I narrowed it down to The Observer, but now I have stopped writing for that I don’t get anything. It is quite interesting because I have had no withdrawal symptoms at all. The Sunday Times has good things, but I wouldn’t buy it. The Sunday Telegraph has been ruined by this woman (Sarah Sands). She’s just mucked about, re-arranged the layout and got rid of all the good columnists. It’s a total mess.
The Mail on Sunday?
Not bad. It has many of the qualities of the Daily.
The News of the World?
Urgh! I don’t look at that. I find it quite depressing.
Sunday Mirror, The People? Come on now, be honest…
So, it’s all a bit of a disaster really?
What would you say is your greatest journalistic achievement?
I can’t answer that.
Well, how about Private Eye? What are your proudest memories of that?
Some of the names we have made up for people are quite good…
Have you ever had a nickname?
No, not that I know of.
Tell me a bit about The Oldie. It has a circulation of 25,000. What is the ratio to shop sales and subscriptions, and how much of a success is it?
The Oldie sells 5,000 in the shops and the rest through the post. It makes a small profit these days.
I think it could comfortably sell around 45,000 if we could get it into more shops. But WH Smith won’t stock it in their railway station shops, which is a huge disadvantage. They have a monopoly of those outlets and they aren’t sure where we fit, so they won’t take us. It is a shame. That is why we focus on subscriptions.
You champion the rights of older people in The Oldie. What would you say to journalists who are getting on a bit and are being sidelined for younger blood?
It does happen. I think it is awful that nowadays there is a feeling that anyone over 50 must be senile.
I would say to them that there is a home from home for them at The Oldie. We have excellent writers who will appeal to them. And we welcome unsolicited articles – probably more than any other magazine, so do keep us in mind.
You take the micky out of people mercilessly in Private Eye. Any regrets about certain targets, and have you been on the receiving end at all?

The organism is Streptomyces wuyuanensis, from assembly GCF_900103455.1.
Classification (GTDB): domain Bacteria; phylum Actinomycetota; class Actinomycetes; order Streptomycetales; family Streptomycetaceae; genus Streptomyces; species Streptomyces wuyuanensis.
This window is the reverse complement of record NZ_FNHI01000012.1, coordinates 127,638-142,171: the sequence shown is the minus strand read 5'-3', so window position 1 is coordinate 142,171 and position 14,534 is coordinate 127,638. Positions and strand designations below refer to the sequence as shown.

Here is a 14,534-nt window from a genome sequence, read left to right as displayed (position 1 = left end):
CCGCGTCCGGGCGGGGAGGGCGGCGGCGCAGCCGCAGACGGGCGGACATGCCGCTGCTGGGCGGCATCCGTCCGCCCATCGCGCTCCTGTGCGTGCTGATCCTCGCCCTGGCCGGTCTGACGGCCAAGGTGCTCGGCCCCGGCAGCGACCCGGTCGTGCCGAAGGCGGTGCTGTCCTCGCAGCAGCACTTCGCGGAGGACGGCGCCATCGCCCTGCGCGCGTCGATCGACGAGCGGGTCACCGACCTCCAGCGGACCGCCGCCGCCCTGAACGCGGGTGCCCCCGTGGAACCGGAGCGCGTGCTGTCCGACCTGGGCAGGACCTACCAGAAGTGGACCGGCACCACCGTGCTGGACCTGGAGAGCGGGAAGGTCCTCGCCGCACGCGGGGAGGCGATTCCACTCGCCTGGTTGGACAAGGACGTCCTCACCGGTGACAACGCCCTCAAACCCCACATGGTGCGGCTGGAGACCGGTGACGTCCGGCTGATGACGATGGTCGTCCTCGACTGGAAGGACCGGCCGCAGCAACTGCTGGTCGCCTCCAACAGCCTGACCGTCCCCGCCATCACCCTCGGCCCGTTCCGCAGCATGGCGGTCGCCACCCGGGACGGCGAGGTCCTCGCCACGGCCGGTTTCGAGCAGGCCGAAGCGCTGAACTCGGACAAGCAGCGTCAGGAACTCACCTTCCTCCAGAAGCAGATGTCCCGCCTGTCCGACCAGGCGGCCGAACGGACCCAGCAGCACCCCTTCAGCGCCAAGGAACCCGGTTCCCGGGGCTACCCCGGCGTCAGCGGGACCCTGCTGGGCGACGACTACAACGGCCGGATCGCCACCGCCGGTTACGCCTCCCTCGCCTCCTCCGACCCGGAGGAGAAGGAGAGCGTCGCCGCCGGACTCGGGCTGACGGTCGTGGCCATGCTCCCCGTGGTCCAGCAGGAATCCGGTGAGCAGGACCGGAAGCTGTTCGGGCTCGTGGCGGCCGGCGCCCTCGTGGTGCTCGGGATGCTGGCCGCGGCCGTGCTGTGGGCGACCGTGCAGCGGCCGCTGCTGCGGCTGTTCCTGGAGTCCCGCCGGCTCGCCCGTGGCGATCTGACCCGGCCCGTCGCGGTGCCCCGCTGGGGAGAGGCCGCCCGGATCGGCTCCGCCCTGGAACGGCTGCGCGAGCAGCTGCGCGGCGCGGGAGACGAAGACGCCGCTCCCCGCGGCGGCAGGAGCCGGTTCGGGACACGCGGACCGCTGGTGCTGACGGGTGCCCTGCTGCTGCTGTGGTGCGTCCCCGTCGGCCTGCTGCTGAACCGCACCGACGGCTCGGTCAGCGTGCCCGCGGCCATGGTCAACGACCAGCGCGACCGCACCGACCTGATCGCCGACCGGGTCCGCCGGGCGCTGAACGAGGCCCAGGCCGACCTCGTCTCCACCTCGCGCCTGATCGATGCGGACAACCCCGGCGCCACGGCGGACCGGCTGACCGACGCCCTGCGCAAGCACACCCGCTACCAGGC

I was subjected to savage attacks by Nigel Dempster (surely Dumpster?Ed) which were quite unpleasant, but it may have been a salutary lesson.
Sometimes we have picked on little people for no particular reason, so maybe that is not such a good idea. But all people in positions of power should be… umm… a lot of media people get very selfimportant.
They think they can influence the course of events, which they cannot. They need to be reminded that journalism goes in one ear and out the other, or in one eye and out the other. I think one always has to keep in mind the ephemeral nature of what you do. It really is here today and gone tomorrow and there is nothing you can do about it.
(With that – and I exaggerate not – someone off stage drops several plates and I bolt into consciousness with such force that I jam my knee into the metal stanchion of our immoveable Formica table)
In closing, Richard, would you say you can still take a joke – even at your expense?
I sincerely hope so. [And so do I. Irreverently yours!]
There are no Flyers this week as they were pisspoor.
The Blatant Plug… Irreverently
No interview would be complete without some discreet product placement.
We aim to be a bit more up front, so feel free to pull The Blatant Plug… Please do visit The Oldie’s website: www.theoldie.co.uk.
I have two books on the go: The Life and Adventures of William Cobbett (HarperCollins £20) and My Friend Footy – A Memoir of Paul Foot (Private Eye £9.99).
Copyright Rob McGibbon 2005. All Rights Reserved